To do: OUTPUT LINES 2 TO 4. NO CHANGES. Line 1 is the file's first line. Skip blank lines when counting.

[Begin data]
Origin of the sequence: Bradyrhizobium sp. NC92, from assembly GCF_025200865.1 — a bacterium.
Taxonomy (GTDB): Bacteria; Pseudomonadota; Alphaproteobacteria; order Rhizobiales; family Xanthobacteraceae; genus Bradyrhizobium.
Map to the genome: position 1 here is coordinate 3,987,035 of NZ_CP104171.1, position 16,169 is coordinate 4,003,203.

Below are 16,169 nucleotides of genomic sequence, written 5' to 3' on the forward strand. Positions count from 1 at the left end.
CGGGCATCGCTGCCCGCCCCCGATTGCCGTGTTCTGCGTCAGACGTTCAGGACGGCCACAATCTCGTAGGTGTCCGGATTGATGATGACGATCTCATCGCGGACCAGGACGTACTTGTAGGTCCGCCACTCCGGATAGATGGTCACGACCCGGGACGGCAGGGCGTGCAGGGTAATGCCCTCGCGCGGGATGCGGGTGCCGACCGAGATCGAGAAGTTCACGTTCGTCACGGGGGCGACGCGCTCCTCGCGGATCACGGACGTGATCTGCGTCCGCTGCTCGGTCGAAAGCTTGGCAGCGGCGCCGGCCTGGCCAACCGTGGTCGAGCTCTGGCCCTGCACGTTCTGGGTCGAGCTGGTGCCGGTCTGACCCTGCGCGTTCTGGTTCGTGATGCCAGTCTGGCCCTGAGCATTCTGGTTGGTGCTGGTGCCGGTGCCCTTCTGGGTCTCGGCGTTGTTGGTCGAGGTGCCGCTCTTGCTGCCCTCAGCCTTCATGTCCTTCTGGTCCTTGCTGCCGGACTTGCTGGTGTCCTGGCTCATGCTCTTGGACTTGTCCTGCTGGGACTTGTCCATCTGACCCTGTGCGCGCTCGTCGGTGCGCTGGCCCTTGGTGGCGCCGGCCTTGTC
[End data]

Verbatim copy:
Taxonomy (GTDB): Bacteria; Pseudomonadota; Alphaproteobacteria; order Rhizobiales; family Xanthobacteraceae; genus Bradyrhizobium.
Map to the genome: position 1 here is coordinate 3,987,035 of NZ_CP104171.1, position 16,169 is coordinate 4,003,203.

Below are 16,169 nucleotides of genomic sequence, written 5' to 3' on the forward strand. Positions count from 1 at the left end.